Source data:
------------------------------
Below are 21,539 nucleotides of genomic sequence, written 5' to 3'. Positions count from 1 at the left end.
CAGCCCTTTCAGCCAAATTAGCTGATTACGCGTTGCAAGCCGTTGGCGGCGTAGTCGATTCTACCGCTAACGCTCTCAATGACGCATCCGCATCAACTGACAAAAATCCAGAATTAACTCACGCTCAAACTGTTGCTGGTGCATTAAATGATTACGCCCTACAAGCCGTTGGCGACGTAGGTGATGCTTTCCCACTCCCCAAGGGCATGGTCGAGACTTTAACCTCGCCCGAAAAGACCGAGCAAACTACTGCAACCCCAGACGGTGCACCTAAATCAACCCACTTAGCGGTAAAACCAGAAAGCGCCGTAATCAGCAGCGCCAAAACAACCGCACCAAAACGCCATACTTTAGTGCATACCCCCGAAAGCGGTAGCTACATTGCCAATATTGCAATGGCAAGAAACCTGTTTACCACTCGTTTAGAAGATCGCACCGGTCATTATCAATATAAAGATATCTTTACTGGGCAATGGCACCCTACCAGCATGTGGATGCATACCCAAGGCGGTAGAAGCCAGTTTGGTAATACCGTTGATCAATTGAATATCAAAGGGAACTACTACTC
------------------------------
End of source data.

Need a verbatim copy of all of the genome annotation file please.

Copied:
Below are 21,539 nucleotides of genomic sequence, written 5' to 3'. Positions count from 1 at the left end.
CAGCCCTTTCAGCCAAATTAGCTGATTACGCGTTGCAAGCCGTTGGCGGCGTAGTCGATTCTACCGCTAACGCTCTCAATGACGCATCCGCATCAACTGACAAAAATCCAGAATTAACTCACGCTCAAACTGTTGCTGGTGCATTAAATGATTACGCCCTACAAGCCGTTGGCGACGTAGGTGATGCTTTCCCACTCCCCAAGGGCATGGTCGAGACTTTAACCTCGCCCGAAAAGACCGAGCAAACTACTGCAACCCCAGACGGTGCACCTAAATCAACCCACTTAGCGGTAAAACCAGAAAGCGCCGTAATCAGCAGCGCCAAAACAACCGCACCAAAACGCCATACTTTAGTGCATACCCCCGAAAGCGGTAGCTACATTGCCAATATTGCAATGGCAAGAAACCTGTTTACCACTCGTTTAGAAGATCGCACCGGTCATTATCAATATAAAGATATCTTTACTGGGCAATGGCACCCTACCAGCATGTGGATGCATACCCAAGGCGGTAGAAGCCAGTTTGGTAATACCGTTGATCAATTGAATATCAAAGGGAACTACTACTC